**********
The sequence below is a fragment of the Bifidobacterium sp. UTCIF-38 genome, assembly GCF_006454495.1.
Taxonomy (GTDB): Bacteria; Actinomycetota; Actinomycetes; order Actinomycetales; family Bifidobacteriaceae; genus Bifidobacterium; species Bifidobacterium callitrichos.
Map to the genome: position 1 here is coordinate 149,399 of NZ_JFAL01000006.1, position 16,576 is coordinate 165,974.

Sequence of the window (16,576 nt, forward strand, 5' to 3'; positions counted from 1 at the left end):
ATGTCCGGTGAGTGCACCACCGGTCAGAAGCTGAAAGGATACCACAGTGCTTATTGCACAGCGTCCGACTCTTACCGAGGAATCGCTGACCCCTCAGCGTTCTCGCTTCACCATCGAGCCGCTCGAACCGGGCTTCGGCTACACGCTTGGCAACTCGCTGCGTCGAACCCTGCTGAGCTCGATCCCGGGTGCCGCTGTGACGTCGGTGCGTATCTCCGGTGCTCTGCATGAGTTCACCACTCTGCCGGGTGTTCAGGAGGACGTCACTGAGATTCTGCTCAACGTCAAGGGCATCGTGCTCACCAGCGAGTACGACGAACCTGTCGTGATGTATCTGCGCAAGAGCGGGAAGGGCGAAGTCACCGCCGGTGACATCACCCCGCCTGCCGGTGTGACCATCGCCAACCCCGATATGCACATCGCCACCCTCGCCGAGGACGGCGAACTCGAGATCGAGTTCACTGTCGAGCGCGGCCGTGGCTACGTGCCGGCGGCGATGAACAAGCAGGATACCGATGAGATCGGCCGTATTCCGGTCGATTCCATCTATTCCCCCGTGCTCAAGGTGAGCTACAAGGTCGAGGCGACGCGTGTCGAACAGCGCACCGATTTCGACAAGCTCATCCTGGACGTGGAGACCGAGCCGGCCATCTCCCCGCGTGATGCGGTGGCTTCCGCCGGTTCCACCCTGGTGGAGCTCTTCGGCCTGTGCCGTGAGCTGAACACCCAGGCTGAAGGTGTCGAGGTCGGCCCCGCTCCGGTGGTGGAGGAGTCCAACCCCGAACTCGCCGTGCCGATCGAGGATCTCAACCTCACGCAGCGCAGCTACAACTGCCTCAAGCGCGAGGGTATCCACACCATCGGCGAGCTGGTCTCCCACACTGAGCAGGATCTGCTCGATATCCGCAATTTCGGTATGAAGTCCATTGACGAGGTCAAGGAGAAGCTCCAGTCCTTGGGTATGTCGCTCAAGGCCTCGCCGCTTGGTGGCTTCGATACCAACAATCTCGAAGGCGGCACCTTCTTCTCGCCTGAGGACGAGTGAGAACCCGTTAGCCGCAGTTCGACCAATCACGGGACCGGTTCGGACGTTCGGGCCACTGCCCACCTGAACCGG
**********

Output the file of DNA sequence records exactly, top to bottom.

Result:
The sequence below is a fragment of the Bifidobacterium sp. UTCIF-38 genome, assembly GCF_006454495.1.
Taxonomy (GTDB): Bacteria; Actinomycetota; Actinomycetes; order Actinomycetales; family Bifidobacteriaceae; genus Bifidobacterium; species Bifidobacterium callitrichos.
Map to the genome: position 1 here is coordinate 149,399 of NZ_JFAL01000006.1, position 16,576 is coordinate 165,974.

Sequence of the window (16,576 nt, forward strand, 5' to 3'; positions counted from 1 at the left end):
ATGTCCGGTGAGTGCACCACCGGTCAGAAGCTGAAAGGATACCACAGTGCTTATTGCACAGCGTCCGACTCTTACCGAGGAATCGCTGACCCCTCAGCGTTCTCGCTTCACCATCGAGCCGCTCGAACCGGGCTTCGGCTACACGCTTGGCAACTCGCTGCGTCGAACCCTGCTGAGCTCGATCCCGGGTGCCGCTGTGACGTCGGTGCGTATCTCCGGTGCTCTGCATGAGTTCACCACTCTGCCGGGTGTTCAGGAGGACGTCACTGAGATTCTGCTCAACGTCAAGGGCATCGTGCTCACCAGCGAGTACGACGAACCTGTCGTGATGTATCTGCGCAAGAGCGGGAAGGGCGAAGTCACCGCCGGTGACATCACCCCGCCTGCCGGTGTGACCATCGCCAACCCCGATATGCACATCGCCACCCTCGCCGAGGACGGCGAACTCGAGATCGAGTTCACTGTCGAGCGCGGCCGTGGCTACGTGCCGGCGGCGATGAACAAGCAGGATACCGATGAGATCGGCCGTATTCCGGTCGATTCCATCTATTCCCCCGTGCTCAAGGTGAGCTACAAGGTCGAGGCGACGCGTGTCGAACAGCGCACCGATTTCGACAAGCTCATCCTGGACGTGGAGACCGAGCCGGCCATCTCCCCGCGTGATGCGGTGGCTTCCGCCGGTTCCACCCTGGTGGAGCTCTTCGGCCTGTGCCGTGAGCTGAACACCCAGGCTGAAGGTGTCGAGGTCGGCCCCGCTCCGGTGGTGGAGGAGTCCAACCCCGAACTCGCCGTGCCGATCGAGGATCTCAACCTCACGCAGCGCAGCTACAACTGCCTCAAGCGCGAGGGTATCCACACCATCGGCGAGCTGGTCTCCCACACTGAGCAGGATCTGCTCGATATCCGCAATTTCGGTATGAAGTCCATTGACGAGGTCAAGGAGAAGCTCCAGTCCTTGGGTATGTCGCTCAAGGCCTCGCCGCTTGGTGGCTTCGATACCAACAATCTCGAAGGCGGCACCTTCTTCTCGCCTGAGGACGAGTGAGAACCCGTTAGCCGCAGTTCGACCAATCACGGGACCGGTTCGGACGTTCGGGCCACTGCCCACCTGAACCGG